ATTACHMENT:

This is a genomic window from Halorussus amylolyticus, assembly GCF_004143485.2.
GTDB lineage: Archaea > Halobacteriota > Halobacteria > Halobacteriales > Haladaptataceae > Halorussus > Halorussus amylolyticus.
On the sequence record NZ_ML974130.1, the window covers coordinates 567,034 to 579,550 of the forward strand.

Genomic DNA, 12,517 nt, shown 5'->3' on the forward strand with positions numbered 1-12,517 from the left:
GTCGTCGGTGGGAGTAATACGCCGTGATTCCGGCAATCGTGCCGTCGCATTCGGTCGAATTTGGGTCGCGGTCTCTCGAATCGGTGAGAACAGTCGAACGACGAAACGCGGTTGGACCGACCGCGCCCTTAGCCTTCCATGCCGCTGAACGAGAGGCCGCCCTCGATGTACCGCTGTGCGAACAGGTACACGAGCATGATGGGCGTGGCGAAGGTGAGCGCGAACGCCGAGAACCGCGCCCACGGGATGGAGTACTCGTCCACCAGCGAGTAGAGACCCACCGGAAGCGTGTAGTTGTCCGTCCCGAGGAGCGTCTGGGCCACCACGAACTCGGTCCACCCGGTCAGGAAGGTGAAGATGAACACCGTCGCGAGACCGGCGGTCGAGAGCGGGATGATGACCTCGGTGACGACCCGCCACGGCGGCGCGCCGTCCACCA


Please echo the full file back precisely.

This is a genomic window from Halorussus amylolyticus, assembly GCF_004143485.2.
GTDB lineage: Archaea > Halobacteriota > Halobacteria > Halobacteriales > Haladaptataceae > Halorussus > Halorussus amylolyticus.
On the sequence record NZ_ML974130.1, the window covers coordinates 567,034 to 579,550 of the forward strand.

Genomic DNA, 12,517 nt, shown 5'->3' on the forward strand with positions numbered 1-12,517 from the left:
GTCGTCGGTGGGAGTAATACGCCGTGATTCCGGCAATCGTGCCGTCGCATTCGGTCGAATTTGGGTCGCGGTCTCTCGAATCGGTGAGAACAGTCGAACGACGAAACGCGGTTGGACCGACCGCGCCCTTAGCCTTCCATGCCGCTGAACGAGAGGCCGCCCTCGATGTACCGCTGTGCGAACAGGTACACGAGCATGATGGGCGTGGCGAAGGTGAGCGCGAACGCCGAGAACCGCGCCCACGGGATGGAGTACTCGTCCACCAGCGAGTAGAGACCCACCGGAAGCGTGTAGTTGTCCGTCCCGAGGAGCGTCTGGGCCACCACGAACTCGGTCCACCCGGTCAGGAAGGTGAAGATGAACACCGTCGCGAGACCGGCGGTCGAGAGCGGGATGATGACCTCGGTGACGACCCGCCACGGCGGCGCGCCGTCCACCA